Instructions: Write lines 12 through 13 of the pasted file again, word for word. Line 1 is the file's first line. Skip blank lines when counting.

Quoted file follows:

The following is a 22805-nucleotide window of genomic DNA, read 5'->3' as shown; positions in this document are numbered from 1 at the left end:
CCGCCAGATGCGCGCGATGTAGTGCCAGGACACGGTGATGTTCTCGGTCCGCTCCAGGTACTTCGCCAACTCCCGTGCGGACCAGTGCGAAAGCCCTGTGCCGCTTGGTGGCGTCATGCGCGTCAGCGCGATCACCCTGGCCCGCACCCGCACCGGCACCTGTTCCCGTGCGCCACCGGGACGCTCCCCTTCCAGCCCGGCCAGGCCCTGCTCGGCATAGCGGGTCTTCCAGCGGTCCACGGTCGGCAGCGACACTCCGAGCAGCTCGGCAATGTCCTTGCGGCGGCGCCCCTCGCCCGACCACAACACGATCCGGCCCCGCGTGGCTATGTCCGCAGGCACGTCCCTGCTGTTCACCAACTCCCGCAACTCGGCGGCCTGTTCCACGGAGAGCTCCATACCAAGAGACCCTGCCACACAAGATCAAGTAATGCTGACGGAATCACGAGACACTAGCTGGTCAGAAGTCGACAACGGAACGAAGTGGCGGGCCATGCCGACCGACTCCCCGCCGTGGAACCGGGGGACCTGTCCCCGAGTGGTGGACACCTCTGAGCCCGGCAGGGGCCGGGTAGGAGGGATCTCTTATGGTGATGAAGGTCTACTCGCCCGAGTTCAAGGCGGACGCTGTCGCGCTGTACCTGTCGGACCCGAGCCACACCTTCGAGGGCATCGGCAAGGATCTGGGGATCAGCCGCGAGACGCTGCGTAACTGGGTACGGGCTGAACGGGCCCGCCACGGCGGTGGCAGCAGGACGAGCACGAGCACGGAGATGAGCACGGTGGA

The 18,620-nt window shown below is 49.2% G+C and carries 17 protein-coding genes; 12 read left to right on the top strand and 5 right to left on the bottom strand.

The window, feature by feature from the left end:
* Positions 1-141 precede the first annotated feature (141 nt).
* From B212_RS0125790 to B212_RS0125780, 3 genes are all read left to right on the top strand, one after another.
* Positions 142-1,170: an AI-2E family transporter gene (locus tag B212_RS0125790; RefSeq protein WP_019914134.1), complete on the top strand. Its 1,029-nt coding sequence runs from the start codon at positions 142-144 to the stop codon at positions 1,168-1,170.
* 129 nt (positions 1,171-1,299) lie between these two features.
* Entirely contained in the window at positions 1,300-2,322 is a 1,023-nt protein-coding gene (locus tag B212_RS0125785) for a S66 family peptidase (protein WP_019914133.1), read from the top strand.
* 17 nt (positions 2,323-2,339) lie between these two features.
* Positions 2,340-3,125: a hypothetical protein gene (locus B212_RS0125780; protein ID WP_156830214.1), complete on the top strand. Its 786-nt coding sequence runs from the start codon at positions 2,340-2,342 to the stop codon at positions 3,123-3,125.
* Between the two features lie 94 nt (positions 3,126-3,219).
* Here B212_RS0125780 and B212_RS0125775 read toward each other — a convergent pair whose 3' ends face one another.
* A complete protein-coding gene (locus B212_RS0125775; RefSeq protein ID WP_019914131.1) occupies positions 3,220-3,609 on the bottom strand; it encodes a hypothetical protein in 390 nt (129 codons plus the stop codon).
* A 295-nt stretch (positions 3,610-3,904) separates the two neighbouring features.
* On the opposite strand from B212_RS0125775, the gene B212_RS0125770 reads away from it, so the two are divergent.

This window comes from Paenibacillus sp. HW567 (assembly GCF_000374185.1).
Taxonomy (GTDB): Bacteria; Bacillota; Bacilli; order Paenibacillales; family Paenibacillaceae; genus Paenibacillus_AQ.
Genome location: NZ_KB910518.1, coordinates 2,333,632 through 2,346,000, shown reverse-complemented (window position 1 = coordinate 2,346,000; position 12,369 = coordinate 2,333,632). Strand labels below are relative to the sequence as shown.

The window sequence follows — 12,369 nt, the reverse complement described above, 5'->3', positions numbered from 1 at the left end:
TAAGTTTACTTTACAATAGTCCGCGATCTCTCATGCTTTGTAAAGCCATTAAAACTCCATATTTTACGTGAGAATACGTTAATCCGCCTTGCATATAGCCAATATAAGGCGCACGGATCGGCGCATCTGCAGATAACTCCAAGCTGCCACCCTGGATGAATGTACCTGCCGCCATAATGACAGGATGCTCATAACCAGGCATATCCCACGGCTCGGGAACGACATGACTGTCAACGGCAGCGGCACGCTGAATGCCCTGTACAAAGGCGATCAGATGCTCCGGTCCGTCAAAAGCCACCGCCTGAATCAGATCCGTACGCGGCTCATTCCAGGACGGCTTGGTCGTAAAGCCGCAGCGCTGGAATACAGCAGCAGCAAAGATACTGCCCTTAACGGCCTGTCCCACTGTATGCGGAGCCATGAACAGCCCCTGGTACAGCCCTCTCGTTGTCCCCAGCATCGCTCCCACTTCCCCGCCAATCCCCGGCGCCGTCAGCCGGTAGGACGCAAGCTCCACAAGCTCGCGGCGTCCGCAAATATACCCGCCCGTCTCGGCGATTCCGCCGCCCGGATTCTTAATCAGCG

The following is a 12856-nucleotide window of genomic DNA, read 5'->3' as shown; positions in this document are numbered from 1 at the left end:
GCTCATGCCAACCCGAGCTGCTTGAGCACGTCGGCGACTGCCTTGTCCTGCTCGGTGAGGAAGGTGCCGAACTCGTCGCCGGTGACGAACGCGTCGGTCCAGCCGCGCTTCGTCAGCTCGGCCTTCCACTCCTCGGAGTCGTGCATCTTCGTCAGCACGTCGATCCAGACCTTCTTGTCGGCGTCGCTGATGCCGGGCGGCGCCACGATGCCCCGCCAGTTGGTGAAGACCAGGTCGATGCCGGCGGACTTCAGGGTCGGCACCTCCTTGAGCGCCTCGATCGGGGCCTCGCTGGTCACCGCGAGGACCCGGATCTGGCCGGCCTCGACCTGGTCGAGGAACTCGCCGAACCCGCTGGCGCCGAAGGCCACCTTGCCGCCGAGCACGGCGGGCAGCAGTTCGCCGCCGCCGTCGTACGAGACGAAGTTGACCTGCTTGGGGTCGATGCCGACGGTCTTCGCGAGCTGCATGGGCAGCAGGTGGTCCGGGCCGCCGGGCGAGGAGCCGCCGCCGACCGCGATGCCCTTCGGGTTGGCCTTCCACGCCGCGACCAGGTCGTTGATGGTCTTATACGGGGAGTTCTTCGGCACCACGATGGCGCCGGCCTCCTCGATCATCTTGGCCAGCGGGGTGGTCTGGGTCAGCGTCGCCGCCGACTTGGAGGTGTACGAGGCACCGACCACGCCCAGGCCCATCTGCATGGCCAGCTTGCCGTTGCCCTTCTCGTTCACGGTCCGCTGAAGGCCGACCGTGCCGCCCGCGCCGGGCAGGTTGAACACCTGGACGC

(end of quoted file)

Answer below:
* Between the two features lie 94 nt (positions 3,126-3,219).
* Here B212_RS0125780 and B212_RS0125775 read toward each other — a convergent pair whose 3' ends face one another.